Not so with the vast majority of California’s highways. They’re called freeways for a reason. Most of them are free.

Now, certain portions of freeways are being converted to toll roads but they’re still in the minority. What accounts for this change? Why the sudden change of model?

Is the East Coast really all that different from the West Coast as to account for this change in billing and responsibility for public infrastructure? Well, it all boils down to federal highway building programs in the 1950s.

You have to understand that after World War II, the United States was essentially the only functional, major superpower left outside of the Soviet Union. In the free world, the United States was the only power.

As a result, it experienced unprecedented prosperity. As gruelling as the Great Depression was, the 1950s was the precise opposite. There was simply so much money that suburbs exploded. People were buying cars left and right. People were able to buy homes for essentially a song.

That’s how awesome the economy was. Most importantly, employment was abundant. It doesn’t matter if you are a grade C student in high school. It doesn’t matter whether you have a high school diploma or not.

The economy was so robust, so vibrant, and so desperate for workers that anybody could get a job. In fact, it takes work to be poor in the United States at that point in time. Seriously. You had to have some serious addiction or disability to be poor.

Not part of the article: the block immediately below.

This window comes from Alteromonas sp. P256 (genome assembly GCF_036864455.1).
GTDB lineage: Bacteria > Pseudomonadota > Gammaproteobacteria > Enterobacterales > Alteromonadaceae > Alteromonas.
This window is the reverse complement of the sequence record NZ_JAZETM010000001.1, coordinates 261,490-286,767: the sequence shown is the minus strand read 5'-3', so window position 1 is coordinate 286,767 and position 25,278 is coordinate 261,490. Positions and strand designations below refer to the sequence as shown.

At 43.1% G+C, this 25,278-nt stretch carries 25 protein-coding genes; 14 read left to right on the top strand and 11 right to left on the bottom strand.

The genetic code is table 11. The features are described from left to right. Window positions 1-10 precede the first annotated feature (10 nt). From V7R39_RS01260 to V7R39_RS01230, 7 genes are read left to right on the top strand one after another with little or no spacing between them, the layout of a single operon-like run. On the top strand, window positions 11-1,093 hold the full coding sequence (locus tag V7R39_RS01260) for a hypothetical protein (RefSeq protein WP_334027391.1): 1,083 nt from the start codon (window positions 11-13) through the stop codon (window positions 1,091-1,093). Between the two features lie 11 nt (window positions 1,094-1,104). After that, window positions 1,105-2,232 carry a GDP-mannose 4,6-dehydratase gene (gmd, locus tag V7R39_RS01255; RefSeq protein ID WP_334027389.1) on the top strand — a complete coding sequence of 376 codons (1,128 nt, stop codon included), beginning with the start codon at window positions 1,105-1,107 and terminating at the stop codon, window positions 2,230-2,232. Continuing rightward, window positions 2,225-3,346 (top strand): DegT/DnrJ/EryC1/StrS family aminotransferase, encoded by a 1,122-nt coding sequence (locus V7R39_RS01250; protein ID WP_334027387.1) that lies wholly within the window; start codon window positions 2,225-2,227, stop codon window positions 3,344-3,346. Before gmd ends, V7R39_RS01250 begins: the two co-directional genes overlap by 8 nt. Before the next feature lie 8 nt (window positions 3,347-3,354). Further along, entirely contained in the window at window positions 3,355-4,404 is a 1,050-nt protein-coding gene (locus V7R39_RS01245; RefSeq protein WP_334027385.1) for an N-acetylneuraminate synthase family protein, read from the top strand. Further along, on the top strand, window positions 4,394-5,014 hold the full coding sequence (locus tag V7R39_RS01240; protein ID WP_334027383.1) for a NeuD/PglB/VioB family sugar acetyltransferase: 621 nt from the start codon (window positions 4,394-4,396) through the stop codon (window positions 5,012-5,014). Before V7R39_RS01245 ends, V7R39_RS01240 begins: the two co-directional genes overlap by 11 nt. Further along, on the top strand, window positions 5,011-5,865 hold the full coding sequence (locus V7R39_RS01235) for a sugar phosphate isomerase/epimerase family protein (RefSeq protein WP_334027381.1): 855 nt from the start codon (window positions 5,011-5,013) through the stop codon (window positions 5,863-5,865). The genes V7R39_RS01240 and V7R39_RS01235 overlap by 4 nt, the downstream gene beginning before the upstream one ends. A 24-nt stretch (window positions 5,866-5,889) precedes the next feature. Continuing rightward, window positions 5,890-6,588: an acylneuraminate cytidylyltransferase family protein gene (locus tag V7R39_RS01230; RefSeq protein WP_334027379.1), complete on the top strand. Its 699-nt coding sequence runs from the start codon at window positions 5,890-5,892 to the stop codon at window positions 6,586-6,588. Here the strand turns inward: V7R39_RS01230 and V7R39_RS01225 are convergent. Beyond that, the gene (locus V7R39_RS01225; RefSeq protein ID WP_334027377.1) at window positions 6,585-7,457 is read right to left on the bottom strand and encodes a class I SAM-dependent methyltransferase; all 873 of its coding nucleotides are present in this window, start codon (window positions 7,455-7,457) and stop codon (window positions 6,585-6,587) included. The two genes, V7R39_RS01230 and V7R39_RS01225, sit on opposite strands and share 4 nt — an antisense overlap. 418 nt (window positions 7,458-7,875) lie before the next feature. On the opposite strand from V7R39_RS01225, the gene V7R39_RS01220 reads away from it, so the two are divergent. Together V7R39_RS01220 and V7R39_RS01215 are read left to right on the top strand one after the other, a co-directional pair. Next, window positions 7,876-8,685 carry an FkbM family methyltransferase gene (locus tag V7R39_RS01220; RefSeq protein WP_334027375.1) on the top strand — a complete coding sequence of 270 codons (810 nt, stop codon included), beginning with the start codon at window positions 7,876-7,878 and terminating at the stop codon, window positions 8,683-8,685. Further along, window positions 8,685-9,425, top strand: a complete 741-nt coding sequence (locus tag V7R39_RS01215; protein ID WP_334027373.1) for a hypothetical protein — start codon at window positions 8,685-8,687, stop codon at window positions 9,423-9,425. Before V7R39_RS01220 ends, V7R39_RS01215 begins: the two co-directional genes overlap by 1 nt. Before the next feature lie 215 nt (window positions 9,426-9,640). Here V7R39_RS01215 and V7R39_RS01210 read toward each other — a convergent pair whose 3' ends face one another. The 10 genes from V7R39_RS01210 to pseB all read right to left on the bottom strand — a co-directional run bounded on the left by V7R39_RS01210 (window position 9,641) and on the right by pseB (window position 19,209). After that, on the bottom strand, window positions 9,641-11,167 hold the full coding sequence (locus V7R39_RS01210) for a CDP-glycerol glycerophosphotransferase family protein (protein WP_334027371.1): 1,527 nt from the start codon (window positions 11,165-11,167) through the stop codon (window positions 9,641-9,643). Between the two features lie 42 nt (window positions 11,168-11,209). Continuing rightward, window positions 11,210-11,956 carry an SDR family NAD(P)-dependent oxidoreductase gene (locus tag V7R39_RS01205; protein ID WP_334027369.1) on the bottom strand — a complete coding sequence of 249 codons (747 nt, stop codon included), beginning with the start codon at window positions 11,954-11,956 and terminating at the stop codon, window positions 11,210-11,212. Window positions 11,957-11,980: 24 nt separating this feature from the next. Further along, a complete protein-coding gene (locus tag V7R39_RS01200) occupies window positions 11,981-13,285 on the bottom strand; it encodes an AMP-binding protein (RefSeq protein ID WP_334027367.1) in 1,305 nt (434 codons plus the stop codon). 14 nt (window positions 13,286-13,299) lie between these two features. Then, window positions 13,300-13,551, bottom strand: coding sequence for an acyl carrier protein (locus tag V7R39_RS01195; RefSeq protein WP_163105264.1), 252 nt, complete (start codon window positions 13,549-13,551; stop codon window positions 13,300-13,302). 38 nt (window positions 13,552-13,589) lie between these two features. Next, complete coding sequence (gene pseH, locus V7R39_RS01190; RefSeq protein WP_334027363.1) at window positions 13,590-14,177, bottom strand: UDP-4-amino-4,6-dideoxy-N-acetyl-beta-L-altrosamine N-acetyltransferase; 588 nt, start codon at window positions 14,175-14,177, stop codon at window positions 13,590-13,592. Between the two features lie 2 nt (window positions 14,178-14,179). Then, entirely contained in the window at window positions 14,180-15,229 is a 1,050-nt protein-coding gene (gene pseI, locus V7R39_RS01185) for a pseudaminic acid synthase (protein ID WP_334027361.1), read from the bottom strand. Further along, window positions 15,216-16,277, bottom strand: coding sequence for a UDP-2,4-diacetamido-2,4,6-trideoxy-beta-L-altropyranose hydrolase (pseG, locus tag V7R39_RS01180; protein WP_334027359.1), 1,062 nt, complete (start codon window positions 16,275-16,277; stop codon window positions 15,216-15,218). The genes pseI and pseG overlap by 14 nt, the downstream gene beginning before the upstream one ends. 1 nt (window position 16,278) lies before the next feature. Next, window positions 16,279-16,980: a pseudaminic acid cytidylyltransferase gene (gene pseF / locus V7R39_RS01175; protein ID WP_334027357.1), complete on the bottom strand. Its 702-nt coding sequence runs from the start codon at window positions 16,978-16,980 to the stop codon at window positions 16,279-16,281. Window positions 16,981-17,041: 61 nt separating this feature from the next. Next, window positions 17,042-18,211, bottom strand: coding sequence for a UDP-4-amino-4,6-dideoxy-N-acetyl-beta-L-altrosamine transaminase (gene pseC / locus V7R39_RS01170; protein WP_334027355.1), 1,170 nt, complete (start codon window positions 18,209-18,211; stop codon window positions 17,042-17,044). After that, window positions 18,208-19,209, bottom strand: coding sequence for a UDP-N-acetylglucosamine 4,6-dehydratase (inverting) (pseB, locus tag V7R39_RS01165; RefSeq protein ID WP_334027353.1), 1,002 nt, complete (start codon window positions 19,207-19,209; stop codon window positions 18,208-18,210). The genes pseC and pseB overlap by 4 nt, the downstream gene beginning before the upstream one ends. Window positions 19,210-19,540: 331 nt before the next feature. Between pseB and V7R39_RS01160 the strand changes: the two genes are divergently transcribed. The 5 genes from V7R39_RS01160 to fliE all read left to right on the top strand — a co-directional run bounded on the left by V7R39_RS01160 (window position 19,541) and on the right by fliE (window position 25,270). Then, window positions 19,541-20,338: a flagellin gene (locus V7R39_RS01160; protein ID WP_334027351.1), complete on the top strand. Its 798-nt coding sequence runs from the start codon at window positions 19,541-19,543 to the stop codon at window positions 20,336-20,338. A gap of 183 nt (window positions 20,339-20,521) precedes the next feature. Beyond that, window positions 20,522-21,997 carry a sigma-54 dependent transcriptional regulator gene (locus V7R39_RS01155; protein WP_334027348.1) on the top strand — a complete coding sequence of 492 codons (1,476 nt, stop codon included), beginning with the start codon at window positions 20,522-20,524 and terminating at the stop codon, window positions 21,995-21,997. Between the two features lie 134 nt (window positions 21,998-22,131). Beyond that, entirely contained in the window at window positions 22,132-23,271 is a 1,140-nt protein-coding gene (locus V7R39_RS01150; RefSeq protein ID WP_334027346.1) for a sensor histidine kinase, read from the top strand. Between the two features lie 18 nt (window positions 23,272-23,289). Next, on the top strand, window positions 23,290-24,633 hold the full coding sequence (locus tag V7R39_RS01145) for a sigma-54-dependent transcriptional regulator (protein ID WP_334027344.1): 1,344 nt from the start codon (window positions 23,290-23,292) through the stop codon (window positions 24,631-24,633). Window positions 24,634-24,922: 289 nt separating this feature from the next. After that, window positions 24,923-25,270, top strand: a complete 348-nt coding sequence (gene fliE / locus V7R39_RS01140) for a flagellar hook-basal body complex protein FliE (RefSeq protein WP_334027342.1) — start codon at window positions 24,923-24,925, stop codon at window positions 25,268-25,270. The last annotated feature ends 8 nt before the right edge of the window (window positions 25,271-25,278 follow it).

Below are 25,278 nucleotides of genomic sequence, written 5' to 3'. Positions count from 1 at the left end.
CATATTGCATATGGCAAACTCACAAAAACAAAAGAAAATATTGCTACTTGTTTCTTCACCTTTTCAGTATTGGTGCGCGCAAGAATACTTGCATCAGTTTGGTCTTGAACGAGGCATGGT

If you wanted a job, you can get one. Most importantly, you get paid enough for you to afford a middle class lifestyle. This means a home, at least one car, and a vacation every year.

To say that the 1950s fulfilled the great promise of the American dream would be an understatement indeed. In fact, a lot of people are saying that that was the high point of American middle class progress because everything went downhill from there, but that’s another topic.

Back to Route 66, it is precisely during this historical period that the federal government embarked on a massive highway subsidy program. Either it would build the highways itself directly which usually took the form of interstate highways produced and constructed by the Army Corps of Engineers, or this would be done through state agencies.

Whatever arrangement was fashionable at that time, the western highway system was built out. It was so heavily subsidized by a rich federal government that it stated the trend towards free highways. The whole idea of freeways began during this part of American history.

Unfortunately, it was a historical anomaly because given the realities of infrastructure upkeep, freeways started costing a lot more money as they started deteriorating. This is why there’s a lot more Tollways now.

Also, this was when Route 66 was built. Route 66 was one highway of the many different highway networks bought and paid for by the U.S. federal government in the 1950s. It has fallen into disrepair and in parts, have been abolished so Route 66 is essentially a historic route.

Meaning it’s no longer a formal highway. However, given the amount of songs, movies, and other pop culture memorabilia memorializing it, it has become part of American folklore. This website celebrates everything that was great about Route 66.